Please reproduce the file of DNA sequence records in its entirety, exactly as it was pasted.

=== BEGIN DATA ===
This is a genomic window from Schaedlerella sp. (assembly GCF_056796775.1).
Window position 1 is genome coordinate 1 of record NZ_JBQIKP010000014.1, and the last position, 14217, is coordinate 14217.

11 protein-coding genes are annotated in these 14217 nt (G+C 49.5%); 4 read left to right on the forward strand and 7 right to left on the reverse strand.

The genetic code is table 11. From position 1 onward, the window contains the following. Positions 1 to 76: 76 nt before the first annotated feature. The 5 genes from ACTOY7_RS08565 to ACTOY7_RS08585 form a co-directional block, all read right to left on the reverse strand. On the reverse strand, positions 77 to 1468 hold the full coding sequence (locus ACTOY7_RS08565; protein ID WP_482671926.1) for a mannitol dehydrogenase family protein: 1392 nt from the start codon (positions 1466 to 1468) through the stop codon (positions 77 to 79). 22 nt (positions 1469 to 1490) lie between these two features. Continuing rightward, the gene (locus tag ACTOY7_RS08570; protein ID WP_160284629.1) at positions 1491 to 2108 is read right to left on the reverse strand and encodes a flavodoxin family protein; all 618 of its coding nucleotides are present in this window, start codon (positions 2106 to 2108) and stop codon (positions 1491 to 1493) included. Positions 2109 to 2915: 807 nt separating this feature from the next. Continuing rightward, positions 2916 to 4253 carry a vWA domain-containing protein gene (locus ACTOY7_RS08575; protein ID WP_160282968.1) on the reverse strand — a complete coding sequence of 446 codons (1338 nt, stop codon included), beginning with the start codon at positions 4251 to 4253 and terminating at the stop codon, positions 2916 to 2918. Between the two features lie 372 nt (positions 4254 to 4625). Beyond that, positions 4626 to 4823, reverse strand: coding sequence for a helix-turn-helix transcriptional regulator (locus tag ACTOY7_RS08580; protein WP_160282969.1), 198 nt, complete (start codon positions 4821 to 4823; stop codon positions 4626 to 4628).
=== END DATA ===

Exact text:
This is a genomic window from Schaedlerella sp. (assembly GCF_056796775.1).
Window position 1 is genome coordinate 1 of record NZ_JBQIKP010000014.1, and the last position, 14217, is coordinate 14217.

11 protein-coding genes are annotated in these 14217 nt (G+C 49.5%); 4 read left to right on the forward strand and 7 right to left on the reverse strand.

The genetic code is table 11. From position 1 onward, the window contains the following. Positions 1 to 76: 76 nt before the first annotated feature. The 5 genes from ACTOY7_RS08565 to ACTOY7_RS08585 form a co-directional block, all read right to left on the reverse strand. On the reverse strand, positions 77 to 1468 hold the full coding sequence (locus ACTOY7_RS08565; protein ID WP_482671926.1) for a mannitol dehydrogenase family protein: 1392 nt from the start codon (positions 1466 to 1468) through the stop codon (positions 77 to 79). 22 nt (positions 1469 to 1490) lie between these two features. Continuing rightward, the gene (locus tag ACTOY7_RS08570; protein ID WP_160284629.1) at positions 1491 to 2108 is read right to left on the reverse strand and encodes a flavodoxin family protein; all 618 of its coding nucleotides are present in this window, start codon (positions 2106 to 2108) and stop codon (positions 1491 to 1493) included. Positions 2109 to 2915: 807 nt separating this feature from the next. Continuing rightward, positions 2916 to 4253 carry a vWA domain-containing protein gene (locus ACTOY7_RS08575; protein ID WP_160282968.1) on the reverse strand — a complete coding sequence of 446 codons (1338 nt, stop codon included), beginning with the start codon at positions 4251 to 4253 and terminating at the stop codon, positions 2916 to 2918. Between the two features lie 372 nt (positions 4254 to 4625). Beyond that, positions 4626 to 4823, reverse strand: coding sequence for a helix-turn-helix transcriptional regulator (locus tag ACTOY7_RS08580; protein WP_160282969.1), 198 nt, complete (start codon positions 4821 to 4823; stop codon positions 4626 to 4628).